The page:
Cracking Up, Breaking Down (December 11, 2016 through January 08, 2017) was a group show at The Parlour Bushwick located in south Bushwick on the border of Bedstuy. Featuring New York-based artists Ben Pederson, Jack Henry, Nicholas Cueva, and Alex Yudzon, this body of work alluded to themes of angst, excess and emptiness. The show, recently closed, was curated by Rachel Phillips and Janice Sloane, both of whom are artists. Phillips works in a Surrealistic style, allowing the unconscious to guide her practice. The shapes in her drawings and paintings oscillate between abstract and recognizable forms. Sloane utilizes photography, painting and found objects to construct works of art that suggests themes of aging, sexuality, and healing.
Cozy couches lined a thoughtful selection of eccentric work dynamically arranged in two rooms on the first floor of a townhouse on Bushwick Avenue. Mirrors decorated the walls, and beautiful crown molding adorned the doorways, arches, and ceilings. This setting created an intimate and endearing atmosphere. Using diverse materials and divergent techniques, this body of work suggested a precariousness and unease that reflects the collective state of mind of our generation.
Ben Pederson’s colorful sculptures exude a frenetic quality because of his use of overlapping, bright and contrasting colors, the irrational placement of tiny dots, and the inclusion of uneven, tilted elements. When these elements are combined, they invoke the sensation of being on a precipice. Hollywood Nights is composed of cardboard, plaster gauze, and Epoxy clay. Pederson uses acrylic and vinyl paint to create the brightly colored base, which has solid black triangular structures that jut out from it. In Both Times at Once, it appears the sculpture is trapped inside another work. The surrounding bars are painted black at the bottom and vibrantly colored at the top. This work is more suggestive of architectural elements than of an otherworldly form, contrasting to Hollywood Nights. As viewers walk around these works, colors shift and forms re-shape as if they have caught them in a state of transformation or transition. Is it growing or shrinking, contracting or pulsating, transmuting or putrefying? The sculptures suggest organic and synthetic elements, something of this world yet far beyond it.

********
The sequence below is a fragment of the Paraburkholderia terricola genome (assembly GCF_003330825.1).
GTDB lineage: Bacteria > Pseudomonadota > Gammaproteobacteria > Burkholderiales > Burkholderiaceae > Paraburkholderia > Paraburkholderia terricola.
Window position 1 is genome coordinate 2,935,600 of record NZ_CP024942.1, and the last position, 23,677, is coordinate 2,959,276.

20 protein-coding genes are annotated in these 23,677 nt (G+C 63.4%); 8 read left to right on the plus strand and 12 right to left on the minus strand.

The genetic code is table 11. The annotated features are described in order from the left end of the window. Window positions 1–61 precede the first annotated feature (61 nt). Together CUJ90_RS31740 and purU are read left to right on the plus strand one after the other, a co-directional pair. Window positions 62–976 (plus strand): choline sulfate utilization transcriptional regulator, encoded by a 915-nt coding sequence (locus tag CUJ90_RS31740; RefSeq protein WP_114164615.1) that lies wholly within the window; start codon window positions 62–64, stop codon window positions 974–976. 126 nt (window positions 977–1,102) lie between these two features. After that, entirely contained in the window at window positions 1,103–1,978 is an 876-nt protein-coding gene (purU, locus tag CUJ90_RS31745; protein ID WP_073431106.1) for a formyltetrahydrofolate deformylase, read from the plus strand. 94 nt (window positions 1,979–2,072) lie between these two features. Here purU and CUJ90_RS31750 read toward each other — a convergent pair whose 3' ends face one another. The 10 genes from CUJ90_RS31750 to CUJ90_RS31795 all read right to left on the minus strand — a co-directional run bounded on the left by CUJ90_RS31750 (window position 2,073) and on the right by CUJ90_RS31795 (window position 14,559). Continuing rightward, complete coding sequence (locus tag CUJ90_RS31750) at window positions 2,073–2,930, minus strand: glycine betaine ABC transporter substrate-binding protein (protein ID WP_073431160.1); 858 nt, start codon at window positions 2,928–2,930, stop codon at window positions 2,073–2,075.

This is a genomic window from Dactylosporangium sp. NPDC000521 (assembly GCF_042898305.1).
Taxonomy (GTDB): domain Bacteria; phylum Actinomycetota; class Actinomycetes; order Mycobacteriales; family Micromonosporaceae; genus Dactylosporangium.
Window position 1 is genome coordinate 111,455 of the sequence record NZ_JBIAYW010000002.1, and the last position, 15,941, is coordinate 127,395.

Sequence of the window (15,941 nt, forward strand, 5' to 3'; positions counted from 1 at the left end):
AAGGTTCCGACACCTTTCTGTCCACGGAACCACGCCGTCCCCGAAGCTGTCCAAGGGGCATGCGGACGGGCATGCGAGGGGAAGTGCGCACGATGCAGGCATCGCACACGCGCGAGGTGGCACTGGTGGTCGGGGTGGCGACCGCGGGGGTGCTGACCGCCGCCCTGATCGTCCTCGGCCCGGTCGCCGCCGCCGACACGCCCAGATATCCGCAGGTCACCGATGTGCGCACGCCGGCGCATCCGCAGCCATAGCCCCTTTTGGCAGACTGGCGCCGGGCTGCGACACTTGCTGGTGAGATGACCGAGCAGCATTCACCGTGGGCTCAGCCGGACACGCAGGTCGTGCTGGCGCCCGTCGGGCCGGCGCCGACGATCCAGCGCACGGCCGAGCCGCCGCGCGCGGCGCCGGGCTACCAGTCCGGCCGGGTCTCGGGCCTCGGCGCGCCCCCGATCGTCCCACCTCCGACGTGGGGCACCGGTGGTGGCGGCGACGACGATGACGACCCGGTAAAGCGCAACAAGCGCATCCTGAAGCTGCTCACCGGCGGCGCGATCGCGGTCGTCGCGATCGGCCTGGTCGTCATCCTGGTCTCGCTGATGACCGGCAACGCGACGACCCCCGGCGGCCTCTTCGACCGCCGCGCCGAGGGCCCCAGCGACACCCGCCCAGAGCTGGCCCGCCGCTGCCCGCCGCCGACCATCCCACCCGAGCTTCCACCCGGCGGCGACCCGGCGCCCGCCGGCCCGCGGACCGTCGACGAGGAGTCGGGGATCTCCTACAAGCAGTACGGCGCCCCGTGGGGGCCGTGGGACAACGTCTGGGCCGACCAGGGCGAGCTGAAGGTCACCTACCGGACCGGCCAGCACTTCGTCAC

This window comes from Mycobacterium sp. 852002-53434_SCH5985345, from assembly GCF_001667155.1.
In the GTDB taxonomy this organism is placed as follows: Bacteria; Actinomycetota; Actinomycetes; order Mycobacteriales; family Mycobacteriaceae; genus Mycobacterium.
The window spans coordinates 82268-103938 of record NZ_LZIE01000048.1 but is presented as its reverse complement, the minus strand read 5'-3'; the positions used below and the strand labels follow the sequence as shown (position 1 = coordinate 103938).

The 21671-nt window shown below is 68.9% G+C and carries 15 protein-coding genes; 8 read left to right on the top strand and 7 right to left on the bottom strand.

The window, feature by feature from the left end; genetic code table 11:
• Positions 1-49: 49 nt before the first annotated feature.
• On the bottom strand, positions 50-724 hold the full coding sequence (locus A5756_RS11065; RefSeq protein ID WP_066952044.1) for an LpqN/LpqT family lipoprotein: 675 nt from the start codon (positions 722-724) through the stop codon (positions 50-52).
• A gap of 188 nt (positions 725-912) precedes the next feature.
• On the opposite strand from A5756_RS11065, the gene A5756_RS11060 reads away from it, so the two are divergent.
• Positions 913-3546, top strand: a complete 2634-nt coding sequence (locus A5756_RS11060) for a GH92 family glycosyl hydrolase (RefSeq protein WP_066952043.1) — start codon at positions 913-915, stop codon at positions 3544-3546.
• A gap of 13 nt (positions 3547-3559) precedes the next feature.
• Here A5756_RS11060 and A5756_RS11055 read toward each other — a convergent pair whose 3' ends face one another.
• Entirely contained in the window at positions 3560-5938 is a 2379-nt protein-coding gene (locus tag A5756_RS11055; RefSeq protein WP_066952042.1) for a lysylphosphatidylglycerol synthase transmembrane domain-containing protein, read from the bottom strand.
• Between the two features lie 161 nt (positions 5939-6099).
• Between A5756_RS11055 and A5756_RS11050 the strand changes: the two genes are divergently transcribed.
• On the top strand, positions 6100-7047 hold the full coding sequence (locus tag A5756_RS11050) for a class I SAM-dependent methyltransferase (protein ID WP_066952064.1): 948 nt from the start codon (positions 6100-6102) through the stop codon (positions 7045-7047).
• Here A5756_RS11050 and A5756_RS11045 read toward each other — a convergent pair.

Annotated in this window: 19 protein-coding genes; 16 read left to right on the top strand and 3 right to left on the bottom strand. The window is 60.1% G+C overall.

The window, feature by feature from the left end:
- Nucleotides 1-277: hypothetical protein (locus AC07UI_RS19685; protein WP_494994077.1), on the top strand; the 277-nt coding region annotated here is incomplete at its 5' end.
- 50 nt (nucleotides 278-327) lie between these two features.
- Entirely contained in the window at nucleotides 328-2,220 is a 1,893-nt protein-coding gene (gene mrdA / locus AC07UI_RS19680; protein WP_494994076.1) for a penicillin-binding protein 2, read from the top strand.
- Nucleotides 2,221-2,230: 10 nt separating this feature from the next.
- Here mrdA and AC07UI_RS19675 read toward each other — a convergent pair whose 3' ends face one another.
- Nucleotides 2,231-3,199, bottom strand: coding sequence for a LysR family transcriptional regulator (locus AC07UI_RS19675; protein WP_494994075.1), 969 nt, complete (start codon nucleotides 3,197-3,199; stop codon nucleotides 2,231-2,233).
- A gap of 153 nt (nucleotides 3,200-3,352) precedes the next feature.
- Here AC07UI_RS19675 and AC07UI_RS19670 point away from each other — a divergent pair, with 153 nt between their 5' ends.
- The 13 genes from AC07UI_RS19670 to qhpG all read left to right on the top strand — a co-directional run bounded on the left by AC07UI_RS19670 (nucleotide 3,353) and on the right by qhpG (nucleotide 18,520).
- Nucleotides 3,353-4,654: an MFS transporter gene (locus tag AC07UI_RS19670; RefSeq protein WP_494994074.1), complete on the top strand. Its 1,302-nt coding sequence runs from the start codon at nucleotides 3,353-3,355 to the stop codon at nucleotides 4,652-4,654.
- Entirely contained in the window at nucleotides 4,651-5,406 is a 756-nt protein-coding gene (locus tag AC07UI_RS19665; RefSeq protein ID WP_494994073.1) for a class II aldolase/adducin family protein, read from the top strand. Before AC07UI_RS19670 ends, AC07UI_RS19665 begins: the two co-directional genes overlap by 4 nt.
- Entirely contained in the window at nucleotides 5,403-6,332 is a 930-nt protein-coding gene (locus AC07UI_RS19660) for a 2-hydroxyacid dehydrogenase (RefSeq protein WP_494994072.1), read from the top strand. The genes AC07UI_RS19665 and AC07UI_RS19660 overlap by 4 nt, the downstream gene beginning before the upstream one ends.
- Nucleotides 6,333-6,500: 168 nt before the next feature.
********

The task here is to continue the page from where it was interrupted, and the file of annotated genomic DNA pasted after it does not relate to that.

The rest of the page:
Also on view by Pederson are tiny bronzes, dubbed Junkfood Trees. They have hand-painted pieces of food at the edges like pizza, chicken wings, ice cream and other fatty foods. These works suggest the success of the fast food market and the excessiveness in which we consume and unconsciously waste.
These themes also could be discerned in Jack Henry’s sculptures, column-like structures composed of rebar, Hydrocal, ink, and found objects. A contemporary scavenger, he collects items that are man-made from buildings, ripped billboards, and the side of the road. He collects cultural debris from the places on the peripheral—the places people see but never truly look at. By utilizing the discarded and banal, Henry’s work suggest issues of mass consumption and Post-Industrial America.
Henry’s sculptures appear to be in a state of deterioration akin to a dilapidated or abandoned building. For the works in this show, the artist assembled dried flowers, straw, plastic tarp, and other pieces of detritus to construct human-size monuments reminiscent of tombstones. The shape alludes to ancient Roman and Mesopotamian burial shrines, calling attention to how the past informs the present and how objects come to stand in for memories. The sculptures are described in Henry’s artist statement as “monuments or memorials to cultural disaffection.” A sublime beauty is found in the castaway, things that no longer serve a purpose but have a past akin to people.
Nicholas Cueva uses a traditional medium to express a contemporary mindset. His oil and acrylic paintings utilize gestural brushstrokes to create playful abstract shapes that contrast to the areas of raw, unpainted canvas. This technique refers to how we create our own narratives about situations and must fill in the gaps when missing information. Cueva often uses still life and portraiture as a departure point. In American Une, some objects can be discerned; for example, a bent hand in the upper left, a green parrot with a gold chain in the upper right and a glass of wine in the bottom right. An eye and a shape of a face appear to be at the center of the canvas, although the artist has scraped oil and acrylic paint off to make a large void at the focal point. It’s as if the face has been effaced by time like a torn advertisement on the street.